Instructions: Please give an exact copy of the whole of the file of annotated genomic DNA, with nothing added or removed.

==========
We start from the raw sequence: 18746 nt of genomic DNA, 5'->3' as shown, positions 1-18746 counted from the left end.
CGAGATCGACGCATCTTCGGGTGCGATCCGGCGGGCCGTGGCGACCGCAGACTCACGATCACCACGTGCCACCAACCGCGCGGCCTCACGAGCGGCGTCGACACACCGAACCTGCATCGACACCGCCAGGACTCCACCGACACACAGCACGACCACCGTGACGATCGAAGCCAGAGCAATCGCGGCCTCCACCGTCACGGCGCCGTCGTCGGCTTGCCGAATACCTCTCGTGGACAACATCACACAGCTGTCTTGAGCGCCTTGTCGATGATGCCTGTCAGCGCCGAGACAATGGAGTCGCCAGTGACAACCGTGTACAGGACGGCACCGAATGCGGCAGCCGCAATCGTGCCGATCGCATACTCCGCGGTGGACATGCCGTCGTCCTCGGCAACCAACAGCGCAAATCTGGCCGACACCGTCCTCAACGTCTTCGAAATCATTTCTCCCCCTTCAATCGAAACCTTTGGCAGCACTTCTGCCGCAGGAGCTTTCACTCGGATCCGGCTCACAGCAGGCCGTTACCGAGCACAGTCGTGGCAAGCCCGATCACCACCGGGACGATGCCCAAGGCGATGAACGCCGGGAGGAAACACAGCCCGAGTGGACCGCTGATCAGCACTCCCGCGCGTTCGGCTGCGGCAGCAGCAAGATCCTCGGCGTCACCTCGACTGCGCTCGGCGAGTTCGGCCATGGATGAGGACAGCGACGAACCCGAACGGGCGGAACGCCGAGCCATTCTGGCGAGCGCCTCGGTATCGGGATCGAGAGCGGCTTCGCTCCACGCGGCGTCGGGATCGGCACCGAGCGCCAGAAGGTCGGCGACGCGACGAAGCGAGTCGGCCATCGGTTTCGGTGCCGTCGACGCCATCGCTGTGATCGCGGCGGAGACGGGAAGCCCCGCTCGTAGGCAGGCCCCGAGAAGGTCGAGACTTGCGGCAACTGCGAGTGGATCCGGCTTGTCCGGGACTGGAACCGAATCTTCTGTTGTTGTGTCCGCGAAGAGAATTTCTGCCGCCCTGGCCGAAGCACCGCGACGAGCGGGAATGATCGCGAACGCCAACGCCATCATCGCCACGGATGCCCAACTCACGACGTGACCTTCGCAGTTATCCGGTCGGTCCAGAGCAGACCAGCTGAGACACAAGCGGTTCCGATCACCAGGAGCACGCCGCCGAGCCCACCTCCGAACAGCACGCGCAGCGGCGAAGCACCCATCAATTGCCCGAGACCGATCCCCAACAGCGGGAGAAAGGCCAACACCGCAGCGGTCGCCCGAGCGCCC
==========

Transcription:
We start from the raw sequence: 18746 nt of genomic DNA, 5'->3' as shown, positions 1-18746 counted from the left end.
CGAGATCGACGCATCTTCGGGTGCGATCCGGCGGGCCGTGGCGACCGCAGACTCACGATCACCACGTGCCACCAACCGCGCGGCCTCACGAGCGGCGTCGACACACCGAACCTGCATCGACACCGCCAGGACTCCACCGACACACAGCACGACCACCGTGACGATCGAAGCCAGAGCAATCGCGGCCTCCACCGTCACGGCGCCGTCGTCGGCTTGCCGAATACCTCTCGTGGACAACATCACACAGCTGTCTTGAGCGCCTTGTCGATGATGCCTGTCAGCGCCGAGACAATGGAGTCGCCAGTGACAACCGTGTACAGGACGGCACCGAATGCGGCAGCCGCAATCGTGCCGATCGCATACTCCGCGGTGGACATGCCGTCGTCCTCGGCAACCAACAGCGCAAATCTGGCCGACACCGTCCTCAACGTCTTCGAAATCATTTCTCCCCCTTCAATCGAAACCTTTGGCAGCACTTCTGCCGCAGGAGCTTTCACTCGGATCCGGCTCACAGCAGGCCGTTACCGAGCACAGTCGTGGCAAGCCCGATCACCACCGGGACGATGCCCAAGGCGATGAACGCCGGGAGGAAACACAGCCCGAGTGGACCGCTGATCAGCACTCCCGCGCGTTCGGCTGCGGCAGCAGCAAGATCCTCGGCGTCACCTCGACTGCGCTCGGCGAGTTCGGCCATGGATGAGGACAGCGACGAACCCGAACGGGCGGAACGCCGAGCCATTCTGGCGAGCGCCTCGGTATCGGGATCGAGAGCGGCTTCGCTCCACGCGGCGTCGGGATCGGCACCGAGCGCCAGAAGGTCGGCGACGCGACGAAGCGAGTCGGCCATCGGTTTCGGTGCCGTCGACGCCATCGCTGTGATCGCGGCGGAGACGGGAAGCCCCGCTCGTAGGCAGGCCCCGAGAAGGTCGAGACTTGCGGCAACTGCGAGTGGATCCGGCTTGTCCGGGACTGGAACCGAATCTTCTGTTGTTGTGTCCGCGAAGAGAATTTCTGCCGCCCTGGCCGAAGCACCGCGACGAGCGGGAATGATCGCGAACGCCAACGCCATCATCGCCACGGATGCCCAACTCACGACGTGACCTTCGCAGTTATCCGGTCGGTCCAGAGCAGACCAGCTGAGACACAAGCGGTTCCGATCACCAGGAGCACGCCGCCGAGCCCACCTCCGAACAGCACGCGCAGCGGCGAAGCACCCATCAATTGCCCGAGACCGATCCCCAACAGCGGGAGAAAGGCCAACACCGCAGCGGTCGCCCGAGCGCCC